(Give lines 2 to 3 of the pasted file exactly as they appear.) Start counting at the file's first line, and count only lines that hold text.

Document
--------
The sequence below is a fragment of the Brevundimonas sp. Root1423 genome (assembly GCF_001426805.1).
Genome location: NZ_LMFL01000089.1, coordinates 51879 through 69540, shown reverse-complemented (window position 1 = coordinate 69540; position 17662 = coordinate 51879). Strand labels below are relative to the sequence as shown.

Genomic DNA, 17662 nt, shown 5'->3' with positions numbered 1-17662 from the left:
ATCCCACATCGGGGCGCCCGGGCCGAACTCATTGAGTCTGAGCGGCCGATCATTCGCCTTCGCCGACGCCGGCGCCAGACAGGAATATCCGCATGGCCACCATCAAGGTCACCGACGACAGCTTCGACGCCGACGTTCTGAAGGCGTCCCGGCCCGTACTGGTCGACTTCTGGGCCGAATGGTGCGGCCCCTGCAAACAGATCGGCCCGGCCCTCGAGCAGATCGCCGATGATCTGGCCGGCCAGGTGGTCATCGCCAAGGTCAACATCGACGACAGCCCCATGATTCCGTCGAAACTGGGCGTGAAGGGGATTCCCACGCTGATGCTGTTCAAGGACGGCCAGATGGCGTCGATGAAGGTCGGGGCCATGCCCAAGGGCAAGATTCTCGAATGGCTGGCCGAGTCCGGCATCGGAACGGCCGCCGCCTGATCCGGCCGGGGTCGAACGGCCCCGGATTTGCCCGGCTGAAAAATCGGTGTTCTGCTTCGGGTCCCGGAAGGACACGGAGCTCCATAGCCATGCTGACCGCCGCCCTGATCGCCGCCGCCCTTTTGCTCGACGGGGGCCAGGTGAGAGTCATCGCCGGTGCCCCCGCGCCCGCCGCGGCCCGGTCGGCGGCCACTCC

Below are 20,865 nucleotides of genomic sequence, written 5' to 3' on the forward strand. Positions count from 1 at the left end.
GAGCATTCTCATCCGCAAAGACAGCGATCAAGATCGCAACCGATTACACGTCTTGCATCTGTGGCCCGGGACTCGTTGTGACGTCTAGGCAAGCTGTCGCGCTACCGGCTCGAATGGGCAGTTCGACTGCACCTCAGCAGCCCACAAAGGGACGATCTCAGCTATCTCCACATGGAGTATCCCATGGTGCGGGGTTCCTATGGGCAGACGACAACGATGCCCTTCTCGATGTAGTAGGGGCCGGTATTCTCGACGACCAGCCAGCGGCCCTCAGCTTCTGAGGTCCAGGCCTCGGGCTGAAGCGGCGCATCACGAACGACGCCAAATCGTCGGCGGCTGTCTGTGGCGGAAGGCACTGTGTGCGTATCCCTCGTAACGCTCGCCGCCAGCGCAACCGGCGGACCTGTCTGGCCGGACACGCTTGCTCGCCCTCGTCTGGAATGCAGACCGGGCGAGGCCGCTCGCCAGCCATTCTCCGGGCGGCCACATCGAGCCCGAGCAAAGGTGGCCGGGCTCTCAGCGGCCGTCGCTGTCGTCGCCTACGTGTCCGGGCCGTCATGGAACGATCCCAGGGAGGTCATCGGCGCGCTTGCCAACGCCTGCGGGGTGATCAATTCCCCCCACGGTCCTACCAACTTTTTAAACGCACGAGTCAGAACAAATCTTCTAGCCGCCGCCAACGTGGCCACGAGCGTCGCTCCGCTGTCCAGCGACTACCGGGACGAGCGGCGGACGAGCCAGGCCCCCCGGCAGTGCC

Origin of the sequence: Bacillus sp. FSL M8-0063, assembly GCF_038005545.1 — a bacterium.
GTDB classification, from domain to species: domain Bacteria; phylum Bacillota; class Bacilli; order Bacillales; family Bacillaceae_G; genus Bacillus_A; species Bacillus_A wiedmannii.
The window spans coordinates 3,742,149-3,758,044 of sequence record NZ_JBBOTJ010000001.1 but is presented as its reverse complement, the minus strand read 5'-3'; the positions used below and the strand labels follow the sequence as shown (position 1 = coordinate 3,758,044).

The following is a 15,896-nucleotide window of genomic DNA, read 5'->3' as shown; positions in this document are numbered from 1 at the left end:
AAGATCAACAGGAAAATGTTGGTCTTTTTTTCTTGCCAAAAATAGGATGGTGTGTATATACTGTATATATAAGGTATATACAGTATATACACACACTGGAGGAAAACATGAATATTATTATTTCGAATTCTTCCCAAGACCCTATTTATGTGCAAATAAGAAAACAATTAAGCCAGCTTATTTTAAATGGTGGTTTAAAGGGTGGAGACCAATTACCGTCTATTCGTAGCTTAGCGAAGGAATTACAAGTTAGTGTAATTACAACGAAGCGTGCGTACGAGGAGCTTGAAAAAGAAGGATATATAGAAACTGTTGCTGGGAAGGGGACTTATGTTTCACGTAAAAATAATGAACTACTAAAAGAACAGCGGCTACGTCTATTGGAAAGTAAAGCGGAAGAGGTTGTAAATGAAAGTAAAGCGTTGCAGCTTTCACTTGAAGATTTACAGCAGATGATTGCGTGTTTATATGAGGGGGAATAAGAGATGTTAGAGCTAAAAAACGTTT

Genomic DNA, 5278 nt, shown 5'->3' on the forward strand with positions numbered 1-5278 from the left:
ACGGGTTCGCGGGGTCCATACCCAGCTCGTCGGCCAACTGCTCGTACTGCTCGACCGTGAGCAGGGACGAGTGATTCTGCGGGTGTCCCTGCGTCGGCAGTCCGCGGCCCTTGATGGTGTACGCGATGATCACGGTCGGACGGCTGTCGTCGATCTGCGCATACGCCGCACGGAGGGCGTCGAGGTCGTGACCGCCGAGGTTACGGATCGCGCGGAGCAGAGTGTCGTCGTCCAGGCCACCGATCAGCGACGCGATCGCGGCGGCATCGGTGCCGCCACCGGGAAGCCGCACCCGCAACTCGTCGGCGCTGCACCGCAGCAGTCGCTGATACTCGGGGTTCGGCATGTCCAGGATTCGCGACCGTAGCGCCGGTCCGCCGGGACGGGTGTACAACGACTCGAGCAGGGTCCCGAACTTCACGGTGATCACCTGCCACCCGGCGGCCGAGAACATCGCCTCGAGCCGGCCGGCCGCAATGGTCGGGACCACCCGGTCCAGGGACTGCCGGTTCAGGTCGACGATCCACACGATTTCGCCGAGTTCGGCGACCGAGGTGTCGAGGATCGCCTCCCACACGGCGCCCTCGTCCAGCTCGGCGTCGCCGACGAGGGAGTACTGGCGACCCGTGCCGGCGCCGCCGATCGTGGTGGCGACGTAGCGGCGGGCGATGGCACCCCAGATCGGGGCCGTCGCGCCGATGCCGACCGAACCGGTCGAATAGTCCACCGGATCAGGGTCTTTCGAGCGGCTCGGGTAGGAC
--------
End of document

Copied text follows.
Genome location: NZ_LMFL01000089.1, coordinates 51879 through 69540, shown reverse-complemented (window position 1 = coordinate 69540; position 17662 = coordinate 51879). Strand labels below are relative to the sequence as shown.

Genomic DNA, 17662 nt, shown 5'->3' with positions numbered 1-17662 from the left: